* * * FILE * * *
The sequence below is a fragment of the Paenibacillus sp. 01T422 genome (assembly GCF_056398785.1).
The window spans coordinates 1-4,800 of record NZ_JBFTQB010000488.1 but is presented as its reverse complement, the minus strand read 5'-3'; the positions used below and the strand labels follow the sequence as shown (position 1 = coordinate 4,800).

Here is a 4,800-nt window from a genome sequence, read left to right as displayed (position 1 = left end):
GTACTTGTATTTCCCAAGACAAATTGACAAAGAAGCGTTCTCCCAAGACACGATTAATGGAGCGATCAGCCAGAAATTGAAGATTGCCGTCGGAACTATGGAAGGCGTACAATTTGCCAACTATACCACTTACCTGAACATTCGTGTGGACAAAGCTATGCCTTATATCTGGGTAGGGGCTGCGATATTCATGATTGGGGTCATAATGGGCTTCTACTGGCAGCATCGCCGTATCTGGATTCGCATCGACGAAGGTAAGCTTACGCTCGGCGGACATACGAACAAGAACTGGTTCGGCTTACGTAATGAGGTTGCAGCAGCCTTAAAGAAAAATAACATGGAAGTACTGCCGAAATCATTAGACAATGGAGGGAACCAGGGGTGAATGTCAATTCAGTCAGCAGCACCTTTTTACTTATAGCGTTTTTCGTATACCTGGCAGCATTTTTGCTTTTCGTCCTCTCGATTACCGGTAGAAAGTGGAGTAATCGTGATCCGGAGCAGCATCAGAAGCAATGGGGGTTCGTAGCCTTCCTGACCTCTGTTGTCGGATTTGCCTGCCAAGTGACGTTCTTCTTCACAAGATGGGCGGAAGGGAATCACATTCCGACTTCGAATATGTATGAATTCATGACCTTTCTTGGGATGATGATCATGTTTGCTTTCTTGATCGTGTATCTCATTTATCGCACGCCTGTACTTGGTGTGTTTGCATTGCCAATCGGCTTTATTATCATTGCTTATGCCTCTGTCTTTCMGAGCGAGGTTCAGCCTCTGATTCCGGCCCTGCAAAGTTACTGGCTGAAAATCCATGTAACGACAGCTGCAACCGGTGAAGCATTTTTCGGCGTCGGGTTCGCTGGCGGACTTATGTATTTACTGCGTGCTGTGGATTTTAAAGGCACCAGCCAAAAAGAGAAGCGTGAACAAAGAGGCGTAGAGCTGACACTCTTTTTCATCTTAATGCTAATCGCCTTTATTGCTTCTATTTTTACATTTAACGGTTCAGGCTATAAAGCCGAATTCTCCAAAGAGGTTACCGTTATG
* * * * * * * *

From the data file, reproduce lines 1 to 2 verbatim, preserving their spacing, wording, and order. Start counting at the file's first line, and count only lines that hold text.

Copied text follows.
The sequence below is a fragment of the Paenibacillus sp. 01T422 genome (assembly GCF_056398785.1).
The window spans coordinates 1-4,800 of record NZ_JBFTQB010000488.1 but is presented as its reverse complement, the minus strand read 5'-3'; the positions used below and the strand labels follow the sequence as shown (position 1 = coordinate 4,800).